At the same time, although it’s not directly related to rail, since 2004, there has been over $9 billion of private and public investment a quarter mile off of this rail line. You are seeing more and more residential and commercial development, and more and people infilling, if you will, along that rail corridor.
We think that travel choice is encouraging more people to move into the core of the city where they can walk to work or use transit to get to work and all the quality benefits that come from that. That was the importance of the Main Street Line. Again, it was a line that was built with local dollars, because prior to that we did not have any rail up and running. It was designed to see if people would use it and people definitely have.
The North Line extension, which is about 5.3 miles, goes from the University of Houston - Downtown out to the North Line transit center. It serves [residential areas], parks and community locations along that line to get people to work. As I mentioned, we are seeing very good ridership there and the quality of service improve. When [the line] replaced bus routes that were serving that area, we gave the customer more hours of service and more frequent service. We gave them more opportunities to connect to get to more locations. They are seeing that benefit, and I think the ridership growth is representing that they appreciate that.
The next line that will come on is the East End Line, which runs along Harrisburg Boulevard — a major boulevard in our area. The line serves the East End side of our region and gets people to different jobs and residential areas, as well as an area that is very reliant on improved transit. We think it will bring a benefit.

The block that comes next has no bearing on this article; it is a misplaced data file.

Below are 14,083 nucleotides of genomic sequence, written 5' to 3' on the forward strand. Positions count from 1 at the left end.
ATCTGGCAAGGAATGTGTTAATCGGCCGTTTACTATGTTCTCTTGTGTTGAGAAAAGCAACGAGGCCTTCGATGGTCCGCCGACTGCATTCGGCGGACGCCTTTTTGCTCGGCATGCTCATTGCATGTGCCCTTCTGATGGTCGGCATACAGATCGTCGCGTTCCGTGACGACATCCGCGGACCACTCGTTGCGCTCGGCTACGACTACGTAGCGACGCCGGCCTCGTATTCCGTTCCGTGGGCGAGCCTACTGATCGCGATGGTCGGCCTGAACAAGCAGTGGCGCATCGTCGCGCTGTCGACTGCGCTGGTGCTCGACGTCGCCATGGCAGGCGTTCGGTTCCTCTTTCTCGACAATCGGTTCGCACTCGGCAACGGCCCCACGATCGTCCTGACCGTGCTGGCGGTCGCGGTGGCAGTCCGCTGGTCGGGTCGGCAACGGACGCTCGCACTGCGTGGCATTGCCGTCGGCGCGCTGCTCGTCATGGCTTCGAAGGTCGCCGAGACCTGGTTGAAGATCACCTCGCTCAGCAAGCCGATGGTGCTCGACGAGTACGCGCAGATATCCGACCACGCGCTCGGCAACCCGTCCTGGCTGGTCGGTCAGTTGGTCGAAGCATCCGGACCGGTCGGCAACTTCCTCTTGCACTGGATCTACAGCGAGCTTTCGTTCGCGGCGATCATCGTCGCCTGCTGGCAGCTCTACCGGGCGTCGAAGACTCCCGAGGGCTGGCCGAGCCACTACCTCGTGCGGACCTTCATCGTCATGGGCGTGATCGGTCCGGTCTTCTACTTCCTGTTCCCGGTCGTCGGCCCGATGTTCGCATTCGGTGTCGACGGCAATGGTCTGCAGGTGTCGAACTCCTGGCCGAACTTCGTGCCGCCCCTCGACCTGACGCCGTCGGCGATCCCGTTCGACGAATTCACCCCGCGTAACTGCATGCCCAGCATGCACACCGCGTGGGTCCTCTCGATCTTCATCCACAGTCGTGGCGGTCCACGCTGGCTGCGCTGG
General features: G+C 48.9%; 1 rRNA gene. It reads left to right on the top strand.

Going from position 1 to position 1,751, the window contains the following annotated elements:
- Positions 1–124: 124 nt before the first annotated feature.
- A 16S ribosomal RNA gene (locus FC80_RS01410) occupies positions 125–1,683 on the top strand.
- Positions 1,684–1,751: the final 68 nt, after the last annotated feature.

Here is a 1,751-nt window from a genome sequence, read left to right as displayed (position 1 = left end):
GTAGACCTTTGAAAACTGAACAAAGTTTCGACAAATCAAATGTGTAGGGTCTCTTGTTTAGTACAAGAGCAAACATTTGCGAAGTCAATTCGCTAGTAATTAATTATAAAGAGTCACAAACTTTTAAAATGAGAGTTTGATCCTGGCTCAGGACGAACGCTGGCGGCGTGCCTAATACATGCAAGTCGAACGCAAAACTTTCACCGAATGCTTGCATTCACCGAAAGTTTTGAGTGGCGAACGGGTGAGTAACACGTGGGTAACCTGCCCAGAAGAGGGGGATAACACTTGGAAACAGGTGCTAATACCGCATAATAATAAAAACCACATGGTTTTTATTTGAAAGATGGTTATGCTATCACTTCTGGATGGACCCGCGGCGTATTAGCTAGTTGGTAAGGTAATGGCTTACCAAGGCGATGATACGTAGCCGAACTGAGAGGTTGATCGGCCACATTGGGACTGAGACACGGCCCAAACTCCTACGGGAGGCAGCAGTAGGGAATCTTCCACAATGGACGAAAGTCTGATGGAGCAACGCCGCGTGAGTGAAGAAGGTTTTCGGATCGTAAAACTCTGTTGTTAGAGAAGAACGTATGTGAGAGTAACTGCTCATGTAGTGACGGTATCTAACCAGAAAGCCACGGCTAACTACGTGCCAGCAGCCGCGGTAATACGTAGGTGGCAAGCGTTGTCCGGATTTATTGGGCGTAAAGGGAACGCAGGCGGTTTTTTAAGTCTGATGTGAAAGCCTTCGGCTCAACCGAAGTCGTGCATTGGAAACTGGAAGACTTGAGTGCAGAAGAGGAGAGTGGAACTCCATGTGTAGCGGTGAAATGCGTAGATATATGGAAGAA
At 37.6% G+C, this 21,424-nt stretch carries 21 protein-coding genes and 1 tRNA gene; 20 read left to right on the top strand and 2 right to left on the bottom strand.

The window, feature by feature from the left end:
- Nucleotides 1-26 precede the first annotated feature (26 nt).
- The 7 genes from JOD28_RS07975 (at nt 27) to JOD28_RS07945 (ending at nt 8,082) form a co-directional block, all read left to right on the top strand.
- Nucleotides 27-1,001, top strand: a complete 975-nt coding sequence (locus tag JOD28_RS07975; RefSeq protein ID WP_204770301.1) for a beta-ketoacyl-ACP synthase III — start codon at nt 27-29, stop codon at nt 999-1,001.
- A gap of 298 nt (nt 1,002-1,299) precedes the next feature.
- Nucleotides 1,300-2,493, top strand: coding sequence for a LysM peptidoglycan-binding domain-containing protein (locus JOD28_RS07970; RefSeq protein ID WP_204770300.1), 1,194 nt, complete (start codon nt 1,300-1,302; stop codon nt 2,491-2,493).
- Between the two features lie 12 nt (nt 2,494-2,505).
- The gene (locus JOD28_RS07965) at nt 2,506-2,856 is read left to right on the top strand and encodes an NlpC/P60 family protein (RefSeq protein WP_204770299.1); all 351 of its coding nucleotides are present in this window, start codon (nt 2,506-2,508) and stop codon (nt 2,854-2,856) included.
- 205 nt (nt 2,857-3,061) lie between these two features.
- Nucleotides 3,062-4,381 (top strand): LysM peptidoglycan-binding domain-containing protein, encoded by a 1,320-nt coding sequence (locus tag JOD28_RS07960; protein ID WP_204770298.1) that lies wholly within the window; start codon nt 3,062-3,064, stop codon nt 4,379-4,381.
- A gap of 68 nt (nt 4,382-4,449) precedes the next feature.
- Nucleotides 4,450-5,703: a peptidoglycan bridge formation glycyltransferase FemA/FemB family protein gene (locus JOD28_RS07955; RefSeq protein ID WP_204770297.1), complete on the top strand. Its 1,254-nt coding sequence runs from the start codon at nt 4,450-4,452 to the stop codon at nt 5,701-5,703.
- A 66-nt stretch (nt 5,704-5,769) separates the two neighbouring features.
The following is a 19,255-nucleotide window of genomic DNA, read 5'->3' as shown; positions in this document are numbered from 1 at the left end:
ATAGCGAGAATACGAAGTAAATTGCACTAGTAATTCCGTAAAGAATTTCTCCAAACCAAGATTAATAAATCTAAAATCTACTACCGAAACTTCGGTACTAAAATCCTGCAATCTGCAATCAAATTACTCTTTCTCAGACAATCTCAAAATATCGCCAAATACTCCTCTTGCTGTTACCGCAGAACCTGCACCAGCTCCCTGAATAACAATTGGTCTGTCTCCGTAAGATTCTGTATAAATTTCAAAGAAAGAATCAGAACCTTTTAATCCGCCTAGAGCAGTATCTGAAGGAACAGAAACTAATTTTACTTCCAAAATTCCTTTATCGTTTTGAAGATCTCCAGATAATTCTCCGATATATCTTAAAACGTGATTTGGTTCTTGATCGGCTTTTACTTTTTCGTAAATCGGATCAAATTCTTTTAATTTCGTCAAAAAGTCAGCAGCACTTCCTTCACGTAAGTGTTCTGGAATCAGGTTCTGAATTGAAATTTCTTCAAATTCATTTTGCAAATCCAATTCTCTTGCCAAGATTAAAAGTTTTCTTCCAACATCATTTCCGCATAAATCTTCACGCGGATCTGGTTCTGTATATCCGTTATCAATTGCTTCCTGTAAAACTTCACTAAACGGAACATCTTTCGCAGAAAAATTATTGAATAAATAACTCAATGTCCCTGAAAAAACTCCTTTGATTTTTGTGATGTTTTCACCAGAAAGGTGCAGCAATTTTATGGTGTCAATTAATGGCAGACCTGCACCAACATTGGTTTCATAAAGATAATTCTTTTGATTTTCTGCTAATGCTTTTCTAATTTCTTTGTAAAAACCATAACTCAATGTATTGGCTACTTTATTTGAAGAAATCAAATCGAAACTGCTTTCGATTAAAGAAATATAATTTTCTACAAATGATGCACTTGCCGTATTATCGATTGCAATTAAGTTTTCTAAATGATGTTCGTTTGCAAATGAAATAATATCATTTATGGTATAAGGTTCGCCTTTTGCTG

The Southeast Corridor, which is the third line, again serves major residential areas, but it also serves the Texas Southern University, as well as the University of Houston main campus, which is 45,000 students now and growing. So, it really connects a lot of universities and residential areas, as well as job opportunities in the area.
You mentioned universities quite a bit. How are you targeting your services to that market?
We are doing a lot of things. One, our ridership development group is working with the University of Houston to see how we can get Q cards, which are our smart cards, in the hands of students. So, as they are registering for schools, our staff are out trying to get them to sign up for Q cards and working with the universities where they will communicate that opportunity to them.
Also, we have worked with marketing classes at the University of Houston and Rice University, another university on the rail corridor, to get feedback from the students of what we could be doing better to get students to use our services and what could we be doing better to get more people riding our system.
You will see us move more into the app field. With mobile applications, you can go on and apply to our trip app, and it will tell you when the next bus will arrive. We have GPS technology on all of our buses, which we are linking to so customers can pre-plan their trip and see the real-time arrival of their next bus — within three minutes is where we are at today. We are continuing to look at making it easier so people can pre-plan their trips.
We also have a 360 application. Before you ever ride a Metro bus, train, lift vehicle, or ever use one of our HOV hot lanes, you can go to our 360 app and it will show you how to pay your fare, how to wait at the stop, what amenities are available, basically how to use the system before you ever get on it.
We are trying to make it as easy as we can, in the mobile age, to get as much information out to people on their smart phones and their computers. We are working with the University of Houston - Downtown to do an interactive map, where people can go on their computer and, again, plan their trip, see how they can connect and all those things.
We are also trying to use social media as much as we can, whether it’s Twitter, Facebook, everything we can to get the word out.